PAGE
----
So I think it's finally starting to sink in.
I went to lunch at a bakery/sandwich shop across from the university (my university?) and I was working on my laptop when an obviously out-of-town family asked me if I knew where the student union was on campus. Of course I don't, since I've been here less than a week, but it definitely made me feel student-y that somebody thought I might know.
Then I ran an errand at Walgreens and the young woman who took my address recognized it as the graduate student apartments and she asked me what I was studying. As a graduate student.
I think it won't feel absolutely real until I meet other students and start classes and do homework again. But I'm definitely starting to identify myself as a student again. What's more, a graduate student.
And I don't think I'll know for sure until it's absolutely real but I think this is the right place and the right time; this is what I want.
Yes, it's the deep south. Yes, it's very different than my comfortable bay area bubble. And yes, it's oppressively hot right now (101 F right this minute).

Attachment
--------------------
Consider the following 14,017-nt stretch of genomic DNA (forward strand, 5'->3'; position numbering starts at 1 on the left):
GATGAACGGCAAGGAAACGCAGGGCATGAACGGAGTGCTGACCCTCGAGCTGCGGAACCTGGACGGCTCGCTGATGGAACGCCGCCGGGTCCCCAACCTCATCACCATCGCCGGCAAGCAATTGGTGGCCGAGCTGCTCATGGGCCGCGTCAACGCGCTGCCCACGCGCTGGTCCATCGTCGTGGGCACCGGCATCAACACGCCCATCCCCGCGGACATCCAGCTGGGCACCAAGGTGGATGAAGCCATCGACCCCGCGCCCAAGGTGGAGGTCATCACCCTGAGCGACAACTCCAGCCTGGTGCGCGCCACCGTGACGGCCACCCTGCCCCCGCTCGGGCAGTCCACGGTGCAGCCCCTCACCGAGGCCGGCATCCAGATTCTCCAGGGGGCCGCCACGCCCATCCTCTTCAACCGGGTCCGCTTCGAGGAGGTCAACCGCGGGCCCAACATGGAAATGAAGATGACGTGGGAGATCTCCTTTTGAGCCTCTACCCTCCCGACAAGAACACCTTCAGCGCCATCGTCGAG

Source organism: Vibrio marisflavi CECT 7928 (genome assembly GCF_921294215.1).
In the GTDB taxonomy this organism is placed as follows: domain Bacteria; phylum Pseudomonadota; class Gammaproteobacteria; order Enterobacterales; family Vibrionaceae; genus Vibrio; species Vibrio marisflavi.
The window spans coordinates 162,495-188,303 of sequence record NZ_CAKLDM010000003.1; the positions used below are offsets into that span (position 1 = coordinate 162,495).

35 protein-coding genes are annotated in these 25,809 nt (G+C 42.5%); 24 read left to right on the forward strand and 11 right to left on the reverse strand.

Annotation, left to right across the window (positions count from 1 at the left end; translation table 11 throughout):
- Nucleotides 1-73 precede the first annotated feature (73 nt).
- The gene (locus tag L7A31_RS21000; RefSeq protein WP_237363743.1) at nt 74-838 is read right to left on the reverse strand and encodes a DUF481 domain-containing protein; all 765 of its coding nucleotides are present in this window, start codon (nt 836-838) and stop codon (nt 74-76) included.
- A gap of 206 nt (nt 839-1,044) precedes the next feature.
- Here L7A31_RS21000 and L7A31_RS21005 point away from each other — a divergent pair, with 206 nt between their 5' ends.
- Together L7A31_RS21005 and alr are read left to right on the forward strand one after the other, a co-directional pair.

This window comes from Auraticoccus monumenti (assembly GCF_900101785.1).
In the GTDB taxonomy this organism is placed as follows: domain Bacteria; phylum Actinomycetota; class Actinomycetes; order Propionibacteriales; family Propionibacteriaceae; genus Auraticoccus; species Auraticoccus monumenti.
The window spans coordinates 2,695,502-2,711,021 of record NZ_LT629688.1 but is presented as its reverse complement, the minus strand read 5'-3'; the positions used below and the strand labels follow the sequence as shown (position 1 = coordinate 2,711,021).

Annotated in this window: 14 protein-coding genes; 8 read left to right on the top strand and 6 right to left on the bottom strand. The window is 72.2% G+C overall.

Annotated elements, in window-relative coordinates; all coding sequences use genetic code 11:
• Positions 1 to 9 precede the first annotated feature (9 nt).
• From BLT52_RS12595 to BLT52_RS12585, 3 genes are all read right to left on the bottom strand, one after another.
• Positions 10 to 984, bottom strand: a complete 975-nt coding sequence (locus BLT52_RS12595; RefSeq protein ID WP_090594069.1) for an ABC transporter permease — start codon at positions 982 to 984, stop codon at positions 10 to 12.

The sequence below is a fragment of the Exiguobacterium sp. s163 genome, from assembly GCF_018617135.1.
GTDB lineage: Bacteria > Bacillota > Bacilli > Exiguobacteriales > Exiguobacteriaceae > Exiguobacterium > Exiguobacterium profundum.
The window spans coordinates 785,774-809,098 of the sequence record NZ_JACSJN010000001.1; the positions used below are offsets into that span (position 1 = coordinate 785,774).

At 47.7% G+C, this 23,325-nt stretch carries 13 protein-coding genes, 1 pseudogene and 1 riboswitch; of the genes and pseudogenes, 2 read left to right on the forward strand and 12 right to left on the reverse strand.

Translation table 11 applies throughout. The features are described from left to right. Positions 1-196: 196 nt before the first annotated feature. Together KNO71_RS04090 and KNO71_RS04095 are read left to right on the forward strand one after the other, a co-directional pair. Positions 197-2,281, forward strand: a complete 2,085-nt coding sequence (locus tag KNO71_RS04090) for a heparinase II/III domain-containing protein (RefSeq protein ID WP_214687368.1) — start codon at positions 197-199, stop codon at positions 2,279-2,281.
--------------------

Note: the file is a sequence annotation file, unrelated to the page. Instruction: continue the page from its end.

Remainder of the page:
But the more I poke around the university and its surroundings, the more I recognize it as a truly health care oriented institution. Across from my apartment is the American Cancer Association Hope Lodge and an autism center and up the road is the Georgia state public health lab and international health organization. Not far from my department is the school of public health, the school of medicine, and of course, the C.D.C.
Five or 6 years ago, I don't think I would ever have seen this as the place for me. I had a passing interest in disease and a morbid curiosity about the history of medicine. Other than that, I thought I was an ecologist through and through. If somebody told me I would give a shit about public health I wouldn't believe it.
Still, even though there are things I'd do differently if I could go back in time, I think that more or less I got it right. And hopefully in five or 6 more years I'll look back and think the same.